San Francisco has one thing going for it – serendipity of interactions. Last night while having dinner with my friend Jared Kim I ran into Steve Chen, who in past life was co-founder of YouTube. These days he and Chad Hurley (another YouTube) run a holding company which now owns Delicious, the social bookmarking service that traces its roots back to the early days of Web 2.0.
I have not seen Steve for a while – not since NewTeeVee Live when he was a speaker at the event in 2008. First words out of his mouth after a hug were — how is your health?
Chen, who stepped away from the limelight after spending a few years at Google is now a thirty something father of two. He is physically more fit than he was and still as goofy and fun as ever. We ended up sitting and chatting for an hour, though we didn’t talk about work.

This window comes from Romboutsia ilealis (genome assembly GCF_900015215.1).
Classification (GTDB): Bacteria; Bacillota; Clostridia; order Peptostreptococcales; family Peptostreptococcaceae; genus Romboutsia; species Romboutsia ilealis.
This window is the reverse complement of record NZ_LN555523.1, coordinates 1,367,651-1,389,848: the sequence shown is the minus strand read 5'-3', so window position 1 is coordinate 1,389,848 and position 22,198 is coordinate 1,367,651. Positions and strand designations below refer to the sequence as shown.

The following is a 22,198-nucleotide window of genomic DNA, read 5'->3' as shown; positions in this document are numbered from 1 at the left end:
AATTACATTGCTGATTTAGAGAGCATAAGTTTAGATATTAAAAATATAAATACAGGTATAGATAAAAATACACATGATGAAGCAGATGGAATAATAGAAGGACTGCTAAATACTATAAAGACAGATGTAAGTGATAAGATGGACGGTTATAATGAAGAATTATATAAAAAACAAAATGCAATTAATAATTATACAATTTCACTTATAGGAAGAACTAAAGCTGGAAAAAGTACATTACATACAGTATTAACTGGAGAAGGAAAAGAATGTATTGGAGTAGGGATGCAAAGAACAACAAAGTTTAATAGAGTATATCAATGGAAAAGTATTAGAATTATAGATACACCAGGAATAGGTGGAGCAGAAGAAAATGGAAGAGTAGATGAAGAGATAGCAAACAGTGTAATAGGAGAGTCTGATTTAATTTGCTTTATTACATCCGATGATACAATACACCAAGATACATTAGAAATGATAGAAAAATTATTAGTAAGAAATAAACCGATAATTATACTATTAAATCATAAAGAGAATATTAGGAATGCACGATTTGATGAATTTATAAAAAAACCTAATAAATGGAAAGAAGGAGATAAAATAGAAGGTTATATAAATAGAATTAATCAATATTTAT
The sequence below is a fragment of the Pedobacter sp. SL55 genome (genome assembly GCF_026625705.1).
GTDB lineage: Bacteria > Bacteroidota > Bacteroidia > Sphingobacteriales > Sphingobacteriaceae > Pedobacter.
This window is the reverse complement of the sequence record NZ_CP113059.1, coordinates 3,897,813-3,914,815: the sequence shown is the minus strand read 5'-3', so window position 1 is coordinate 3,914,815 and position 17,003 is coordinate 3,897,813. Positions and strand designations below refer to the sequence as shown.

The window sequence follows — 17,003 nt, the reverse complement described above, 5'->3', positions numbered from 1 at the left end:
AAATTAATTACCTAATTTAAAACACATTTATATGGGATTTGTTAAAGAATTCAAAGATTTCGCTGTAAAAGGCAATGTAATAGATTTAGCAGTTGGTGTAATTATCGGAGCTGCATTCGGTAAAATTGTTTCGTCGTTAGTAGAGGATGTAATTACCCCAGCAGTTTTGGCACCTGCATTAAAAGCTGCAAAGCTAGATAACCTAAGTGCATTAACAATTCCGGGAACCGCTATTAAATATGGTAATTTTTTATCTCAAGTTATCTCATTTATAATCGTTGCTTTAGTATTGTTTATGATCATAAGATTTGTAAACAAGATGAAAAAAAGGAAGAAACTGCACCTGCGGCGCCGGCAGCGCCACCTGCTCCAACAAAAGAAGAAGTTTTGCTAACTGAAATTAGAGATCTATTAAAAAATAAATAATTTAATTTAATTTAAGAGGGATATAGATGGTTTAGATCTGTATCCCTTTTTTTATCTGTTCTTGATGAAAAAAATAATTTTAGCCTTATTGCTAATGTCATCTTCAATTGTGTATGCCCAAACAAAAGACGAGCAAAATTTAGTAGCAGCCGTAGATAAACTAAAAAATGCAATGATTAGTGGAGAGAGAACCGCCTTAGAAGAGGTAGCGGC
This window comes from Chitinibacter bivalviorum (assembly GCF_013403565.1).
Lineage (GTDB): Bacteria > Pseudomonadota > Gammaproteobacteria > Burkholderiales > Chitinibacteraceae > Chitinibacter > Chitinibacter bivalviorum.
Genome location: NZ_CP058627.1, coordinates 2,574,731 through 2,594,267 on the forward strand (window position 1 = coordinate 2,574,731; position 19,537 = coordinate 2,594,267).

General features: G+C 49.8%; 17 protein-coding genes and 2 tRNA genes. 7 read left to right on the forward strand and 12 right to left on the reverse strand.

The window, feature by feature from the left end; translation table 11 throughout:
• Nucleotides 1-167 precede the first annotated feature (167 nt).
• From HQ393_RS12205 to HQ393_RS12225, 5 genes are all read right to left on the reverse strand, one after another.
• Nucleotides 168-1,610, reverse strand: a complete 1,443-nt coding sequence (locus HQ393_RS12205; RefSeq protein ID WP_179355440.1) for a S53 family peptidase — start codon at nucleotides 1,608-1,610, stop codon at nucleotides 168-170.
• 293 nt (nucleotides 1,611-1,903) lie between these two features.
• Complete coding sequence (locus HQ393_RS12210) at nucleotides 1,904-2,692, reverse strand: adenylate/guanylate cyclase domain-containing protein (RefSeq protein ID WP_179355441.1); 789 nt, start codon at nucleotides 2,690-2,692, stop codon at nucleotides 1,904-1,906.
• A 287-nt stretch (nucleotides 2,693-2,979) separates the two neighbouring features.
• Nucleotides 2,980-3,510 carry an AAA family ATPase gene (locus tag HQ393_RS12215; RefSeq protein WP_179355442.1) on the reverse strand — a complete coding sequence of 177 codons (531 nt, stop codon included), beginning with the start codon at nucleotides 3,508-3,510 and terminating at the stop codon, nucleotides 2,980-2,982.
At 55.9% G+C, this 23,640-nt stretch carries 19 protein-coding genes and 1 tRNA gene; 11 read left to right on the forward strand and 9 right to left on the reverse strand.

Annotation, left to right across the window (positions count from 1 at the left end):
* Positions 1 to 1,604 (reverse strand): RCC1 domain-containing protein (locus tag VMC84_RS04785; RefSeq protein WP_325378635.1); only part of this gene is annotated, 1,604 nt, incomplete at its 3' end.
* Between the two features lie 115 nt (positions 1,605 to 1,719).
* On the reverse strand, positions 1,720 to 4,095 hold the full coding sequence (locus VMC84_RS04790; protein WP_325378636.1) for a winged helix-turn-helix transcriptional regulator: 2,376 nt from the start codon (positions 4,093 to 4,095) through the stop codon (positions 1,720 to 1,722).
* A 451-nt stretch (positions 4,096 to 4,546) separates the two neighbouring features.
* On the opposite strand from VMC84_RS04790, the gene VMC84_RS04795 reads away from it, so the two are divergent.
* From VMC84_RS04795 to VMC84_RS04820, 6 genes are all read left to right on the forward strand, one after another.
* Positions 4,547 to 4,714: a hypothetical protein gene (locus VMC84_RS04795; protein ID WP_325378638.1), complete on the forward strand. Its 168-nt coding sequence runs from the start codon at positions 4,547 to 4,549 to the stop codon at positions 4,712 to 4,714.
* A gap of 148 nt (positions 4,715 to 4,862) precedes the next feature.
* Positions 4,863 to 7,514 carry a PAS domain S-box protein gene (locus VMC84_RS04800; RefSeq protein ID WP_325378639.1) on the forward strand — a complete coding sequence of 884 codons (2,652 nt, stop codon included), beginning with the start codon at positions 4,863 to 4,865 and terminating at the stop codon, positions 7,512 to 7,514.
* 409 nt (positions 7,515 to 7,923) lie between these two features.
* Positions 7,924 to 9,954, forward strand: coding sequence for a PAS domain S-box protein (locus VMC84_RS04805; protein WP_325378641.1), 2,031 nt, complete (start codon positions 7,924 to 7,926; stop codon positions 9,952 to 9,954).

We reflected on being founders and living the dream of running our own companies. What I like about him is that he hasn’t forgotten that while he and his cofounders may have started the company, it is millions who shared videos and watched them online who made YouTube a phenomenon. Chen, was quick to point out that what they did was supply servers, build a product but luck played a major role. Luck and a millions who tuned in.
The other day I read that nearly six billion hours of video was watched on YouTube. That’s an hour for every person on the planet ( though technically not true as many billions don’t have connectivity.) As we sat and talked about the past and how the valley has changed, Steve was quick to point out that there isn’t a genius to what hit services do – they just happen.
He is back to doing Startups, building products and having fun. And being a family man.